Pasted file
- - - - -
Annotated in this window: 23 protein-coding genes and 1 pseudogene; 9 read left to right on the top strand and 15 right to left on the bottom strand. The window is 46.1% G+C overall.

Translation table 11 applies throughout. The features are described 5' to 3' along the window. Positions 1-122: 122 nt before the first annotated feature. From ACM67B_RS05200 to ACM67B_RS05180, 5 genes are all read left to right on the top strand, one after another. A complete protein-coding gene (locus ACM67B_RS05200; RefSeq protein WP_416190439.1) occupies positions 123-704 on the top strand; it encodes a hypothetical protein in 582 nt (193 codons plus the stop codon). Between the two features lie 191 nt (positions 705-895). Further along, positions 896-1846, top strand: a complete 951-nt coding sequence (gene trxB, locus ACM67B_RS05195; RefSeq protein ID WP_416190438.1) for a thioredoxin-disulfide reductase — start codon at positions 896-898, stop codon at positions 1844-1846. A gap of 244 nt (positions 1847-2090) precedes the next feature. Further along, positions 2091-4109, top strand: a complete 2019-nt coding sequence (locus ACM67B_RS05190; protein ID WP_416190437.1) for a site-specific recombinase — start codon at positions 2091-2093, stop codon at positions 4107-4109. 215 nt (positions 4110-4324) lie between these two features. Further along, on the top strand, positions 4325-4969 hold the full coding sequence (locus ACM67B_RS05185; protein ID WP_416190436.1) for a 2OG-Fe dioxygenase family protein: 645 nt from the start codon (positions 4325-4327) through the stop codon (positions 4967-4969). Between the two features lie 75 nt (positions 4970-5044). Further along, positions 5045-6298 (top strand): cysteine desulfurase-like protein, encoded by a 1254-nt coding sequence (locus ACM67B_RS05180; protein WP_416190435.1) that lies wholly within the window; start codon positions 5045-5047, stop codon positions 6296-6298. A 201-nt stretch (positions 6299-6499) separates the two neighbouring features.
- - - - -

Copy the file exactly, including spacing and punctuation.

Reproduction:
Annotated in this window: 23 protein-coding genes and 1 pseudogene; 9 read left to right on the top strand and 15 right to left on the bottom strand. The window is 46.1% G+C overall.

Translation table 11 applies throughout. The features are described 5' to 3' along the window. Positions 1-122: 122 nt before the first annotated feature. From ACM67B_RS05200 to ACM67B_RS05180, 5 genes are all read left to right on the top strand, one after another. A complete protein-coding gene (locus ACM67B_RS05200; RefSeq protein WP_416190439.1) occupies positions 123-704 on the top strand; it encodes a hypothetical protein in 582 nt (193 codons plus the stop codon). Between the two features lie 191 nt (positions 705-895). Further along, positions 896-1846, top strand: a complete 951-nt coding sequence (gene trxB, locus ACM67B_RS05195; RefSeq protein ID WP_416190438.1) for a thioredoxin-disulfide reductase — start codon at positions 896-898, stop codon at positions 1844-1846. A gap of 244 nt (positions 1847-2090) precedes the next feature. Further along, positions 2091-4109, top strand: a complete 2019-nt coding sequence (locus ACM67B_RS05190; protein ID WP_416190437.1) for a site-specific recombinase — start codon at positions 2091-2093, stop codon at positions 4107-4109. 215 nt (positions 4110-4324) lie between these two features. Further along, on the top strand, positions 4325-4969 hold the full coding sequence (locus ACM67B_RS05185; protein ID WP_416190436.1) for a 2OG-Fe dioxygenase family protein: 645 nt from the start codon (positions 4325-4327) through the stop codon (positions 4967-4969). Between the two features lie 75 nt (positions 4970-5044). Further along, positions 5045-6298 (top strand): cysteine desulfurase-like protein, encoded by a 1254-nt coding sequence (locus ACM67B_RS05180; protein WP_416190435.1) that lies wholly within the window; start codon positions 5045-5047, stop codon positions 6296-6298. A 201-nt stretch (positions 6299-6499) separates the two neighbouring features.